Farm Ireland

Sunday 24 March 2019

How to reduce the risk of heifer mastitis on your farm

UCD Vet School lecturer, Catherine McAloon.
UCD Vet School lecturer, Catherine McAloon.
Catherine Hurley

Catherine Hurley

Heifer mastitis can be a significant problem for some herds, but the risk can be reduced according to UCD veterinary school lecturer Catherine McAloon.

She said not only can threaten first lactation as studies have shown that if heifers suffer from a case of mastitis in their first 30 days after calving produce less milk and are likely to be less profitable over their lifetime, but this also includes first lactation animals with non-functional quarters.

“If a heifer has scratches or warts or in any case where the integrity of the teat is compromised, your heifer is more exposed to infection and greater caution should be taken,” explained UCD Vet School lecturer, Catherine McAloon.

“If a heifer gets mastitis in her first lactation it will affect her life time yield and there is also a high risk of reoccurrence in subsequent lactations, so this should be a priority with farmers,” she said at the recent CellCheck event held by Teagasc Animal Health Ireland, held in Clonakilty Agricultural College in Cork.

If over 15pc of have clinical mastitis at or around calving or if over 15pc of heifers have a somatic cell count (SCC) of over 200,000 cells/mL at their first milk recording, there is a clear problem on the farm according to the lecturer speaking at a recent CellCheck event.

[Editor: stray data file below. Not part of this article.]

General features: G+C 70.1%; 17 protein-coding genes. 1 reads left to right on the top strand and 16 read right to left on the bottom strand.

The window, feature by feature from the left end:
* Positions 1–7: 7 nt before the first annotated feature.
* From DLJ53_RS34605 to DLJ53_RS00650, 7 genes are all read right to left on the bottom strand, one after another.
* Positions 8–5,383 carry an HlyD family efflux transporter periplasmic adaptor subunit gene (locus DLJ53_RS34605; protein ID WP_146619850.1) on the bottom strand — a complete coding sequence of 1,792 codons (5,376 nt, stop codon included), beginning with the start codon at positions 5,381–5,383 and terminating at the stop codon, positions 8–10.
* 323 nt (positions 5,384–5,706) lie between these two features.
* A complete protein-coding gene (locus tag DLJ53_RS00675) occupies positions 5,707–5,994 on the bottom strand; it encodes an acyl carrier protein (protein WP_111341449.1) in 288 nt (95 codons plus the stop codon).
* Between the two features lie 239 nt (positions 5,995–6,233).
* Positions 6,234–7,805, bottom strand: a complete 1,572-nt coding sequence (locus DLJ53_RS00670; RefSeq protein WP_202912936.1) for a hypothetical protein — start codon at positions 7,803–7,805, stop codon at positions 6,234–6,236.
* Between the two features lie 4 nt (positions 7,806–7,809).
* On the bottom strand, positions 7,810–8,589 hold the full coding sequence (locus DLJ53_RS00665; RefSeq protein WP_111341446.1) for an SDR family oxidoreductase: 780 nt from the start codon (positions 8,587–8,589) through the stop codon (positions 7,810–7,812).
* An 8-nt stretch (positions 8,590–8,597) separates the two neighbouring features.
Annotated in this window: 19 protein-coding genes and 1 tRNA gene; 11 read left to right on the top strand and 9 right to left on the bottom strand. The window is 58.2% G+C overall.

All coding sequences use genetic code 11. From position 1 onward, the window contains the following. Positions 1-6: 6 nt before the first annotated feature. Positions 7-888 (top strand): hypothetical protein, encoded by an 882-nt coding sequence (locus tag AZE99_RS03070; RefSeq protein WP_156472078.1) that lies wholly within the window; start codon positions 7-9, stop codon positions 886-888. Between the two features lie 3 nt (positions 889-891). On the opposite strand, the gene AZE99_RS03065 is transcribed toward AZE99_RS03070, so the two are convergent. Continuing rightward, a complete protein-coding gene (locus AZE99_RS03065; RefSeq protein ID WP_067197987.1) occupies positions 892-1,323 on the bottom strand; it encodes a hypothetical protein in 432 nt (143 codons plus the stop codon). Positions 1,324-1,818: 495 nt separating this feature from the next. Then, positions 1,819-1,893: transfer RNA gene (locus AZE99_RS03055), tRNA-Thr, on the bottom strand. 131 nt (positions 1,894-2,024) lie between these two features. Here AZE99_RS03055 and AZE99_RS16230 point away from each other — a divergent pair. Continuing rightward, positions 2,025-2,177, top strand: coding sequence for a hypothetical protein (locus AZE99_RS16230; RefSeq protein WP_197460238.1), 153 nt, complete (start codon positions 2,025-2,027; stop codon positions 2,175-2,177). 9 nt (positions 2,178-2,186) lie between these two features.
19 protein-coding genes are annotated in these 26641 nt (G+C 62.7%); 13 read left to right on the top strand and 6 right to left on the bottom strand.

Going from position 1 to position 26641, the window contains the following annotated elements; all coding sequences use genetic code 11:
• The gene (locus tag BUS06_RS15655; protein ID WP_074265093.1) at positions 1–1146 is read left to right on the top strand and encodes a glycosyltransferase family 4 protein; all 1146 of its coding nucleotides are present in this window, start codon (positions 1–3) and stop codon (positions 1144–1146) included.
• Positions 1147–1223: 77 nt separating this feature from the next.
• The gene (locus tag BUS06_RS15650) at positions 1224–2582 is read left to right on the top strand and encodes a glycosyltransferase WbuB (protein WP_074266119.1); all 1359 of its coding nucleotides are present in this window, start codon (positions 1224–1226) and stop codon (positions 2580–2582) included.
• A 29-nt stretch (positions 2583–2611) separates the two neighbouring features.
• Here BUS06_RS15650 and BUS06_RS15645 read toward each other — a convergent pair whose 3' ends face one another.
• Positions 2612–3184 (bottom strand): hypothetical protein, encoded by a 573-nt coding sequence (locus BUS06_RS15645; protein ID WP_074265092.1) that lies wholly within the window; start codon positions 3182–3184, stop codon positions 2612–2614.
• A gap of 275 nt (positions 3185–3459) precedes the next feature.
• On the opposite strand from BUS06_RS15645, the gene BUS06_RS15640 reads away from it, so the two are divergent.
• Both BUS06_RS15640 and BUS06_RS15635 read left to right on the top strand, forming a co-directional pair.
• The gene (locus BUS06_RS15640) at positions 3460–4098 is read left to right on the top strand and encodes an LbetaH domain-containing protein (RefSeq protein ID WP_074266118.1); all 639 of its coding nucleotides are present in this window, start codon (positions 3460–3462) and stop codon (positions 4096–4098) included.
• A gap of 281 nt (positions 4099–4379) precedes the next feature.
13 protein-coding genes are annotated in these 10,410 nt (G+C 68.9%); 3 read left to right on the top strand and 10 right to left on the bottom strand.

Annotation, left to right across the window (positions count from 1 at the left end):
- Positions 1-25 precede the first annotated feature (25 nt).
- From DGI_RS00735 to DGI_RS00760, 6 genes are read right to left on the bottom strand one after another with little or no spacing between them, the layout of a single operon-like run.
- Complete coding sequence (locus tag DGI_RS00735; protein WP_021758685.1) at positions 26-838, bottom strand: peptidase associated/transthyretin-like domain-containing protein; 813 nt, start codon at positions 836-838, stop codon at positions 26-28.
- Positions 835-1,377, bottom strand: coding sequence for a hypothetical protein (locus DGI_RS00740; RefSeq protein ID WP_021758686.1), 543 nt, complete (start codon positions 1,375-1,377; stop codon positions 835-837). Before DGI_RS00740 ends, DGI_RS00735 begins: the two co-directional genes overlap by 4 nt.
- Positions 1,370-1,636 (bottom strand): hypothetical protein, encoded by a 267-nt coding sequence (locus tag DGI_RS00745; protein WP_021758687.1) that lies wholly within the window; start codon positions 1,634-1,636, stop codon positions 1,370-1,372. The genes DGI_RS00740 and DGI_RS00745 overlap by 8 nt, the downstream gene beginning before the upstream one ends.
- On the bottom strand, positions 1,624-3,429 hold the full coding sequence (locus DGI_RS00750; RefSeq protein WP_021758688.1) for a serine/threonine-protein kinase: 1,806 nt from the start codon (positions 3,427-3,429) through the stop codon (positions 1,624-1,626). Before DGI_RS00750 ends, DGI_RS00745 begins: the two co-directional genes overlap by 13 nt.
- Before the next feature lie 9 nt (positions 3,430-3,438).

Prevention of heifer mastitis involves strategies to reduce exposure of heifers to mastitis pathogens and ensure good immune system function.

She also advised farmers to have sufficient cubicle spaces for heifers to avoid any bully tactics that would stop them from lying down or that may damage the skin of the teat.

“Bully tactics in the cubicles will lead to more stress on the heifers and increase the risk of mastitis. It will also mean the heifers will be dirtier if they can’t lie down, which may result in mastitis.

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“Reducing stress on your animals is key, especially nutritional stress. If heifers aren’t getting sufficient nutrients, their own immune system is compromised, and they are more at risk of coming across mastitis.

“Chat to your vet about the risk factors or if you have a problem on your farm with mastitis in your heifers,” she recommended.

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